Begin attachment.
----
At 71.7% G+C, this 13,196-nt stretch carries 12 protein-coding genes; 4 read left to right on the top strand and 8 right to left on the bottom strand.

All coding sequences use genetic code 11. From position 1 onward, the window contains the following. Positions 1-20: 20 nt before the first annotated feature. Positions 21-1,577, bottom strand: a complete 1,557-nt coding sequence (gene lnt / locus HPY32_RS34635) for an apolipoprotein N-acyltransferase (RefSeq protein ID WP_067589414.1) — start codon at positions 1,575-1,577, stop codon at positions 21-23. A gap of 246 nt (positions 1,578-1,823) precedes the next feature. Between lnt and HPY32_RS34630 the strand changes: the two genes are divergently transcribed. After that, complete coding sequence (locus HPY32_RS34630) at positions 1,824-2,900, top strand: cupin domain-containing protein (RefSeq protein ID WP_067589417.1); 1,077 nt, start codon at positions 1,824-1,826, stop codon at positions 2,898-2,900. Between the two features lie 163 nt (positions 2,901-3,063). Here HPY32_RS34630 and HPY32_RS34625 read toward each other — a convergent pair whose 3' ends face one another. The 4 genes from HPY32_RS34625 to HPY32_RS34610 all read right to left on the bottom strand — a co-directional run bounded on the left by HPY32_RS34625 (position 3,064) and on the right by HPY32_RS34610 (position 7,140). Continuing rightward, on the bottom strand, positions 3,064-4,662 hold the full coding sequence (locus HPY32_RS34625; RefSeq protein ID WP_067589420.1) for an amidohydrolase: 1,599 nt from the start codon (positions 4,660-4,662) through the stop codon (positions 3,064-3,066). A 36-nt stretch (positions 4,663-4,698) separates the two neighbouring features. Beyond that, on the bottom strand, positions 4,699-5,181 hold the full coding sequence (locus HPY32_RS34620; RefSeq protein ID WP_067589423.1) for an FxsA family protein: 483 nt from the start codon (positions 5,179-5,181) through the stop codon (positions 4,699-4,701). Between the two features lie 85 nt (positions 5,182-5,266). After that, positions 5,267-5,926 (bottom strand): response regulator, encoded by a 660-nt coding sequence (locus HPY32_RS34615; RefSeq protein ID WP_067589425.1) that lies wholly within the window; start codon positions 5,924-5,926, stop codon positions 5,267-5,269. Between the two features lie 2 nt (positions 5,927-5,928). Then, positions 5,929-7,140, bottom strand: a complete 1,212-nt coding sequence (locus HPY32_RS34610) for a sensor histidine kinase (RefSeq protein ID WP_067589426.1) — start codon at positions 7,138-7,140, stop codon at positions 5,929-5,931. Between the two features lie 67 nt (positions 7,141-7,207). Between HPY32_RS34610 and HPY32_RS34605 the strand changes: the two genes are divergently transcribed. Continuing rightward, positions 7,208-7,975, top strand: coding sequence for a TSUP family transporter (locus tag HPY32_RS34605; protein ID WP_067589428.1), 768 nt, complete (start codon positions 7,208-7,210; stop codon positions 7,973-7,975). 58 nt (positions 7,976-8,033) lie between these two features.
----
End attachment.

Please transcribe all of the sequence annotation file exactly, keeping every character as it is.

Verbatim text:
At 71.7% G+C, this 13,196-nt stretch carries 12 protein-coding genes; 4 read left to right on the top strand and 8 right to left on the bottom strand.

All coding sequences use genetic code 11. From position 1 onward, the window contains the following. Positions 1-20: 20 nt before the first annotated feature. Positions 21-1,577, bottom strand: a complete 1,557-nt coding sequence (gene lnt / locus HPY32_RS34635) for an apolipoprotein N-acyltransferase (RefSeq protein ID WP_067589414.1) — start codon at positions 1,575-1,577, stop codon at positions 21-23. A gap of 246 nt (positions 1,578-1,823) precedes the next feature. Between lnt and HPY32_RS34630 the strand changes: the two genes are divergently transcribed. After that, complete coding sequence (locus HPY32_RS34630) at positions 1,824-2,900, top strand: cupin domain-containing protein (RefSeq protein ID WP_067589417.1); 1,077 nt, start codon at positions 1,824-1,826, stop codon at positions 2,898-2,900. Between the two features lie 163 nt (positions 2,901-3,063). Here HPY32_RS34630 and HPY32_RS34625 read toward each other — a convergent pair whose 3' ends face one another. The 4 genes from HPY32_RS34625 to HPY32_RS34610 all read right to left on the bottom strand — a co-directional run bounded on the left by HPY32_RS34625 (position 3,064) and on the right by HPY32_RS34610 (position 7,140). Continuing rightward, on the bottom strand, positions 3,064-4,662 hold the full coding sequence (locus HPY32_RS34625; RefSeq protein ID WP_067589420.1) for an amidohydrolase: 1,599 nt from the start codon (positions 4,660-4,662) through the stop codon (positions 3,064-3,066). A 36-nt stretch (positions 4,663-4,698) separates the two neighbouring features. Beyond that, on the bottom strand, positions 4,699-5,181 hold the full coding sequence (locus HPY32_RS34620; RefSeq protein ID WP_067589423.1) for an FxsA family protein: 483 nt from the start codon (positions 5,179-5,181) through the stop codon (positions 4,699-4,701). Between the two features lie 85 nt (positions 5,182-5,266). After that, positions 5,267-5,926 (bottom strand): response regulator, encoded by a 660-nt coding sequence (locus HPY32_RS34615; RefSeq protein ID WP_067589425.1) that lies wholly within the window; start codon positions 5,924-5,926, stop codon positions 5,267-5,269. Between the two features lie 2 nt (positions 5,927-5,928). Then, positions 5,929-7,140, bottom strand: a complete 1,212-nt coding sequence (locus HPY32_RS34610) for a sensor histidine kinase (RefSeq protein ID WP_067589426.1) — start codon at positions 7,138-7,140, stop codon at positions 5,929-5,931. Between the two features lie 67 nt (positions 7,141-7,207). Between HPY32_RS34610 and HPY32_RS34605 the strand changes: the two genes are divergently transcribed. Continuing rightward, positions 7,208-7,975, top strand: coding sequence for a TSUP family transporter (locus tag HPY32_RS34605; protein ID WP_067589428.1), 768 nt, complete (start codon positions 7,208-7,210; stop codon positions 7,973-7,975). 58 nt (positions 7,976-8,033) lie between these two features.